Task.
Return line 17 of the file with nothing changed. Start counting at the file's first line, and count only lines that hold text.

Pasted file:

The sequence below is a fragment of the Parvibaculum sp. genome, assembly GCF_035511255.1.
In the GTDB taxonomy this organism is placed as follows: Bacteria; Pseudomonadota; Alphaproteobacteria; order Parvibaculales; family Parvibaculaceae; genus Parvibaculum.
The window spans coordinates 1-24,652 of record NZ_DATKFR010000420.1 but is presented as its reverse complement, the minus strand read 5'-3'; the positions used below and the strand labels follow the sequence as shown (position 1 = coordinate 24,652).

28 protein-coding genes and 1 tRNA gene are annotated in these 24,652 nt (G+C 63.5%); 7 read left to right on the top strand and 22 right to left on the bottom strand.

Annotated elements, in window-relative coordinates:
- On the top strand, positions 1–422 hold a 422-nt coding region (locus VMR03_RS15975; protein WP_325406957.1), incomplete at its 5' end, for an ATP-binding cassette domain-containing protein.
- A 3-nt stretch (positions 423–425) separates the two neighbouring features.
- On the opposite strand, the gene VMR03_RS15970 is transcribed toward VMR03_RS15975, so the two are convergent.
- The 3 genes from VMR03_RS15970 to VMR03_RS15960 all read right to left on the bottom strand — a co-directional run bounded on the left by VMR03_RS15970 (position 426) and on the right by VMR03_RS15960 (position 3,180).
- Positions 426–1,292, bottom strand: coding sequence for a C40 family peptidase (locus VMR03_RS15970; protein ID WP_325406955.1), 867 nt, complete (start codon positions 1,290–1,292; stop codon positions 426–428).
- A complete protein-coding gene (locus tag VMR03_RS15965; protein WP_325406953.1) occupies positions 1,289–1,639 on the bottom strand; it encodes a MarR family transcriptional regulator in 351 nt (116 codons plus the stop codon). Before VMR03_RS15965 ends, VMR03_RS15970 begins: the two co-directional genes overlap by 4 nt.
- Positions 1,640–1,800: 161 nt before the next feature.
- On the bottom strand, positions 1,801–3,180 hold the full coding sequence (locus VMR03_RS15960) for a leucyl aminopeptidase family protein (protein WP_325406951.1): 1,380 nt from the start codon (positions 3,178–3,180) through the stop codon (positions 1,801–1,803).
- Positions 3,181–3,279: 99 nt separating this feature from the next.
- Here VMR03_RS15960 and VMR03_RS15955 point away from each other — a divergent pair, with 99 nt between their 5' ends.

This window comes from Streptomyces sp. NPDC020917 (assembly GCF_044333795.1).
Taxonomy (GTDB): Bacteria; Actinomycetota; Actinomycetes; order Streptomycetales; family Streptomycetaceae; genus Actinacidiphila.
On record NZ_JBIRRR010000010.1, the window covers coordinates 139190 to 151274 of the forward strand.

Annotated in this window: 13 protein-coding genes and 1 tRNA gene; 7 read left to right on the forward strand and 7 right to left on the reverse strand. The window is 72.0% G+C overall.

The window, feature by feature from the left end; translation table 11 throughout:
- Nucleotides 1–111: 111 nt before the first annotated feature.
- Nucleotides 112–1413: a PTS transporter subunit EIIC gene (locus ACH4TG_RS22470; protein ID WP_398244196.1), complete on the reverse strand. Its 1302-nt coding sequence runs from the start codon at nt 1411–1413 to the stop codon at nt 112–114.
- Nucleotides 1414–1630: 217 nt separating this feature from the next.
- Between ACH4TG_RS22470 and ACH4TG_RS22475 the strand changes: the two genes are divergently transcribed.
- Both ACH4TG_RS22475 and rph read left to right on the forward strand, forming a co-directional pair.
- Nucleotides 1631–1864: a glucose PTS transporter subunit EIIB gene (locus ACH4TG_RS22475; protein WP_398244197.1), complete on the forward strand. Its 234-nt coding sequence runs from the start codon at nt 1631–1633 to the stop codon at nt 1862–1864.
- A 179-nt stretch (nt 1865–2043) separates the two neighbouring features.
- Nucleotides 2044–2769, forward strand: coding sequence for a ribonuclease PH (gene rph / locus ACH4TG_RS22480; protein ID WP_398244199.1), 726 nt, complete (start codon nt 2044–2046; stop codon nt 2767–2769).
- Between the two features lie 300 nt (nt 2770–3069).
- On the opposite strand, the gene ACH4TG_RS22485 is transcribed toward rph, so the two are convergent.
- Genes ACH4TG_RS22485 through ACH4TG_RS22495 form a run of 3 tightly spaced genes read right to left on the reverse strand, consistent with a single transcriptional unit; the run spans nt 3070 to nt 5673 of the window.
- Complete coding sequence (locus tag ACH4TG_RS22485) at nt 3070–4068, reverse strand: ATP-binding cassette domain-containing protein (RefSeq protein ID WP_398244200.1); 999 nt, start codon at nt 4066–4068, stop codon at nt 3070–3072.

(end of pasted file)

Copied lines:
Taxonomy (GTDB): Bacteria; Actinomycetota; Actinomycetes; order Streptomycetales; family Streptomycetaceae; genus Actinacidiphila.